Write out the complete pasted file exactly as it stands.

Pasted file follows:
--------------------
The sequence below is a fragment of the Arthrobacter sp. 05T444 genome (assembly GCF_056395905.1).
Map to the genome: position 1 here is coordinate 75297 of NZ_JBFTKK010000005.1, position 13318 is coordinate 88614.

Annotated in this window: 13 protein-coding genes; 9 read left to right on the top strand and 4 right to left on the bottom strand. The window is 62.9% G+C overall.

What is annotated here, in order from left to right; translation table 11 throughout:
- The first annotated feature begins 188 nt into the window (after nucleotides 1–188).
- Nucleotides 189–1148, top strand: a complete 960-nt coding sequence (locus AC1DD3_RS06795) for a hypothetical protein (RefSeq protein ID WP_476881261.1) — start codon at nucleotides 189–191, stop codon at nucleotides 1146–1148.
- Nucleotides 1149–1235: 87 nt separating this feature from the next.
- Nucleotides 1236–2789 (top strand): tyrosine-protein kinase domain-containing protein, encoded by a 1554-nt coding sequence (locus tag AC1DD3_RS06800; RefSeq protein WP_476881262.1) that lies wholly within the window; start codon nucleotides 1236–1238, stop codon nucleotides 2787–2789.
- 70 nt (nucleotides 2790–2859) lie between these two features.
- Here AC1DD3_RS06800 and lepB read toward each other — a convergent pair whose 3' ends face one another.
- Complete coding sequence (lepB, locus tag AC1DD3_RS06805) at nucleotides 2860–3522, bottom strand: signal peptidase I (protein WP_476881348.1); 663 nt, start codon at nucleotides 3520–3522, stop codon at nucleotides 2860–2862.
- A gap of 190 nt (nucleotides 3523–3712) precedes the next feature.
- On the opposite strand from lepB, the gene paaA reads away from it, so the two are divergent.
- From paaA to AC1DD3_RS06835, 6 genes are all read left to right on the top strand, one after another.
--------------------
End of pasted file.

The sequence below is a fragment of the Arthrobacter sp. 05T444 genome (assembly GCF_056395905.1).
Map to the genome: position 1 here is coordinate 75297 of NZ_JBFTKK010000005.1, position 13318 is coordinate 88614.

Annotated in this window: 13 protein-coding genes; 9 read left to right on the top strand and 4 right to left on the bottom strand. The window is 62.9% G+C overall.

What is annotated here, in order from left to right; translation table 11 throughout:
- The first annotated feature begins 188 nt into the window (after nucleotides 1–188).
- Nucleotides 189–1148, top strand: a complete 960-nt coding sequence (locus AC1DD3_RS06795) for a hypothetical protein (RefSeq protein ID WP_476881261.1) — start codon at nucleotides 189–191, stop codon at nucleotides 1146–1148.
- Nucleotides 1149–1235: 87 nt separating this feature from the next.
- Nucleotides 1236–2789 (top strand): tyrosine-protein kinase domain-containing protein, encoded by a 1554-nt coding sequence (locus tag AC1DD3_RS06800; RefSeq protein WP_476881262.1) that lies wholly within the window; start codon nucleotides 1236–1238, stop codon nucleotides 2787–2789.
- 70 nt (nucleotides 2790–2859) lie between these two features.
- Here AC1DD3_RS06800 and lepB read toward each other — a convergent pair whose 3' ends face one another.
- Complete coding sequence (lepB, locus tag AC1DD3_RS06805) at nucleotides 2860–3522, bottom strand: signal peptidase I (protein WP_476881348.1); 663 nt, start codon at nucleotides 3520–3522, stop codon at nucleotides 2860–2862.
- A gap of 190 nt (nucleotides 3523–3712) precedes the next feature.
- On the opposite strand from lepB, the gene paaA reads away from it, so the two are divergent.
- From paaA to AC1DD3_RS06835, 6 genes are all read left to right on the top strand, one after another.